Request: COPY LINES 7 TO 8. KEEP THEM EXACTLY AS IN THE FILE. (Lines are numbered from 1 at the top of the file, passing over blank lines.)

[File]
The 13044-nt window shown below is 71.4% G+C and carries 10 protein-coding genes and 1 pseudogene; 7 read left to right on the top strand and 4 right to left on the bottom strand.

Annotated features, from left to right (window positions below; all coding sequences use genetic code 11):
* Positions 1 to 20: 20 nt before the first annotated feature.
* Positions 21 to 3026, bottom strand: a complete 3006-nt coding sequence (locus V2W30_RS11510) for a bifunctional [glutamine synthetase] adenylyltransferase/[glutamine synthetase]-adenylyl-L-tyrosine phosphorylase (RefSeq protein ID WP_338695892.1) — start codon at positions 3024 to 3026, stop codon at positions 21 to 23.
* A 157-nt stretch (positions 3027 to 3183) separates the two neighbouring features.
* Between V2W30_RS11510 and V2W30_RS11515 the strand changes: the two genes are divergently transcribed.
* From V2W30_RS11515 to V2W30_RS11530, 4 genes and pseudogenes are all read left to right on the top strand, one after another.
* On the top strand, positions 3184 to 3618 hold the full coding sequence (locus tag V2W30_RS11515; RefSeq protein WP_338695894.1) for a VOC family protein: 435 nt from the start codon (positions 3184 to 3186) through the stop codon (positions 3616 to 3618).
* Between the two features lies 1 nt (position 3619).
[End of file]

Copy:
* From V2W30_RS11515 to V2W30_RS11530, 4 genes and pseudogenes are all read left to right on the top strand, one after another.
* On the top strand, positions 3184 to 3618 hold the full coding sequence (locus tag V2W30_RS11515; RefSeq protein WP_338695894.1) for a VOC family protein: 435 nt from the start codon (positions 3184 to 3186) through the stop codon (positions 3616 to 3618).